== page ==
America’s Italian Sweetheart

With the release of her new cookbook, Lidia Bastianich talks about her journey from refugee to chef icon.

This article, written by Michele Kayal for Associated Press, appears on ABC News.

Lidia Bastianich: From Refugee to Matriarch of a Food Empire

Lidia Bastianich is America’s Italian grandmother. In a dozen books and on her public television program, Bastianich has schooled American cooks in homemade pasta, the proper use of escarole, and the need to slow down and come to the table.

Not that she’s slowing down, at least not in terms of career. At 68, Bastianich is the matriarch of a restaurant and entertainment empire. Along with her son, Joe Bastianich, and daughter, Tanya Bastianich Manuali, she has partnered on name brand New York restaurants, created product lines of sauces, pastas and cookware, authored best-selling cookbooks and launched a television production company.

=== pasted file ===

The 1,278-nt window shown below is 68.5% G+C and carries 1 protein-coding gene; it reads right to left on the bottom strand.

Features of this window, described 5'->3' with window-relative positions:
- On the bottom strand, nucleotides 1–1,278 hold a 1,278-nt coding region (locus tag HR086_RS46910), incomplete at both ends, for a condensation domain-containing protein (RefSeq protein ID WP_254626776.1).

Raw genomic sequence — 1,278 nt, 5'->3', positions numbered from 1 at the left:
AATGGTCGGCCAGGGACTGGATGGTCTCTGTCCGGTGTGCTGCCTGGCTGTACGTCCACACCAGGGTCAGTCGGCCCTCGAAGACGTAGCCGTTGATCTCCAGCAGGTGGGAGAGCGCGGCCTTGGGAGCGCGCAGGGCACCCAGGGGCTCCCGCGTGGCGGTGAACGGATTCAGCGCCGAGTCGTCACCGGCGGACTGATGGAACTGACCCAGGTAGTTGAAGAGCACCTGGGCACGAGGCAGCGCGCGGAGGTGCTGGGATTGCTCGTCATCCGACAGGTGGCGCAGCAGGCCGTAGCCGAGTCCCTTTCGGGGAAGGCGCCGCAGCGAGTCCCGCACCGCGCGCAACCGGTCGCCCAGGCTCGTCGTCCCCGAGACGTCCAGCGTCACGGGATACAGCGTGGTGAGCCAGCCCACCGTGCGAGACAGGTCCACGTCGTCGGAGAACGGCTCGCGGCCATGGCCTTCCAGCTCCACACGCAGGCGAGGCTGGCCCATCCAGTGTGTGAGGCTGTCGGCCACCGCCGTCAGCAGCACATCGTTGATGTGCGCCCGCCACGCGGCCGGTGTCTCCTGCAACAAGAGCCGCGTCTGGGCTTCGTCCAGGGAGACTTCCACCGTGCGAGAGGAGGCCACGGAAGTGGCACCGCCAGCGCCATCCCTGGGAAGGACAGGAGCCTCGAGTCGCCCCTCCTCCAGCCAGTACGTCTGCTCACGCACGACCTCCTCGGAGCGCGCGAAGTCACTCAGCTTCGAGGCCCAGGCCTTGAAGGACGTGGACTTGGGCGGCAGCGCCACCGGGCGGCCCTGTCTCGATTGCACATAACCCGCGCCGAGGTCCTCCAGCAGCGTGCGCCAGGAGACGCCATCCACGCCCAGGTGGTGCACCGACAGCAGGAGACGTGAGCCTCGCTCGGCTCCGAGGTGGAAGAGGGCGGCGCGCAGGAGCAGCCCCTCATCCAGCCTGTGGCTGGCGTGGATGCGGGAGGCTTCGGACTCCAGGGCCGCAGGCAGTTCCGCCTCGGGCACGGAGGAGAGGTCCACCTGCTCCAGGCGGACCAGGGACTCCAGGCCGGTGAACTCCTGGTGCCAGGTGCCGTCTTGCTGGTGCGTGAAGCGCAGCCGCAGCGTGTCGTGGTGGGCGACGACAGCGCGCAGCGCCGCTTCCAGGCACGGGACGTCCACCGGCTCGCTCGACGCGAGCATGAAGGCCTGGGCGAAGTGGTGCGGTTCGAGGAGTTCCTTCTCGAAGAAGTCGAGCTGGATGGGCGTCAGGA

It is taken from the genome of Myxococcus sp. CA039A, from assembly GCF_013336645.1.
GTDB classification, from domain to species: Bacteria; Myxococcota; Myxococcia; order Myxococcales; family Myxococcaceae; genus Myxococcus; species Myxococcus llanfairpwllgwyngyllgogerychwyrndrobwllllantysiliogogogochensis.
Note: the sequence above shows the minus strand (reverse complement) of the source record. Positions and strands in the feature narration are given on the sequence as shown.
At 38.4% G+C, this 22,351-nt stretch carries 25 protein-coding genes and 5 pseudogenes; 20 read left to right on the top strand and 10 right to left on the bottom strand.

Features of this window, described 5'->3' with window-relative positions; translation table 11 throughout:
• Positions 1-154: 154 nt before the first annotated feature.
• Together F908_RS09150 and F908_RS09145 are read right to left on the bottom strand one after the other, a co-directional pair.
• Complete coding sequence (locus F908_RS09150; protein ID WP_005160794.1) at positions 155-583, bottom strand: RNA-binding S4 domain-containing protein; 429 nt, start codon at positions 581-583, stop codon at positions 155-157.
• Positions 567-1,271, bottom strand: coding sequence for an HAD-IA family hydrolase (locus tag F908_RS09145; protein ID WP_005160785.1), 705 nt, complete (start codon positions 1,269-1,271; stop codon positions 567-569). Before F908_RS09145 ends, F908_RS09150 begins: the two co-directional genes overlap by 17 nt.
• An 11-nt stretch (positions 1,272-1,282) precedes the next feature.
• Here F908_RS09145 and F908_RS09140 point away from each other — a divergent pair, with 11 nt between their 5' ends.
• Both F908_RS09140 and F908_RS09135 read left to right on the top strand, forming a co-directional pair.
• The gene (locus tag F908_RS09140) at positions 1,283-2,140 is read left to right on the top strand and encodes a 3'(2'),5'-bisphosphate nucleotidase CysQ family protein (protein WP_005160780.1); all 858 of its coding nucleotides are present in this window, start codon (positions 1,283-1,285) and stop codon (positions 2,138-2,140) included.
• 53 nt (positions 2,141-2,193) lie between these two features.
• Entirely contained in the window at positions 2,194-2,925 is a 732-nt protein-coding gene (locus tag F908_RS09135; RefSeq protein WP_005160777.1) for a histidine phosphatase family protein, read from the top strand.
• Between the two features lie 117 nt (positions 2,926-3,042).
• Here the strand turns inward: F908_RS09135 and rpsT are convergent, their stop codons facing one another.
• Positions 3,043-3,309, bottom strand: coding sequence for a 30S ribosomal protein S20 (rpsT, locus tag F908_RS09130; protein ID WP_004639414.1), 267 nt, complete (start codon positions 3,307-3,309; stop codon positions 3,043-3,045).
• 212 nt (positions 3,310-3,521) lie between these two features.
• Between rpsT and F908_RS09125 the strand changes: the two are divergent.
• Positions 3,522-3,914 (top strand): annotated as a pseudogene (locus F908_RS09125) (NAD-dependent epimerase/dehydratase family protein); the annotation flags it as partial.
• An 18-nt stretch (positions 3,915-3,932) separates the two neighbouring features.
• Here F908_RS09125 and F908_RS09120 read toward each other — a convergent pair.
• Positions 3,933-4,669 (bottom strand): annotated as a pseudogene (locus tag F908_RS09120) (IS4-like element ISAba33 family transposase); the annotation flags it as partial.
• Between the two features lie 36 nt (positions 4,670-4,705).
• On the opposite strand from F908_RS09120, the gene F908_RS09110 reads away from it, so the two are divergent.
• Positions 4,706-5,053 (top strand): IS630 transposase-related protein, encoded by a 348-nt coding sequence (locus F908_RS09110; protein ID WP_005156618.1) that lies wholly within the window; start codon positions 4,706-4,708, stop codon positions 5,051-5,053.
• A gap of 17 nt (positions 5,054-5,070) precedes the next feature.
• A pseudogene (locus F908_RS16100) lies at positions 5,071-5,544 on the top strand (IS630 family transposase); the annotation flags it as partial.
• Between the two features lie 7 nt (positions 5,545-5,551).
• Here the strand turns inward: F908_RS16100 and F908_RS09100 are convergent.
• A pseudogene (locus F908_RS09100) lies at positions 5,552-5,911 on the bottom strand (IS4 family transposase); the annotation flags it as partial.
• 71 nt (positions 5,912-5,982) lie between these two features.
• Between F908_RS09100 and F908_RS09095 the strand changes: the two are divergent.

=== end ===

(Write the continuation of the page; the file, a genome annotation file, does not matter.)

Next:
And it’s all built on her reputation for home-style Italian cooking, a palate often punctuated by sauerkraut and other ingredients common to the ethnically mixed region of Italy in which she was born.

Bastianich’s new cookbook, “Lidia’s Mastering the Art of Italian Cuisine,” (Alfred A. Knopf, $37.50) is part recipe guide, part meditation on history and ingredients. We talked with Bastianich about tips and techniques, and about her rise from refugee to food entrepreneur. The conversation was edited for length and clarity.

Read the full interview and get the recipe for Marinated Winter Squash at ABC News

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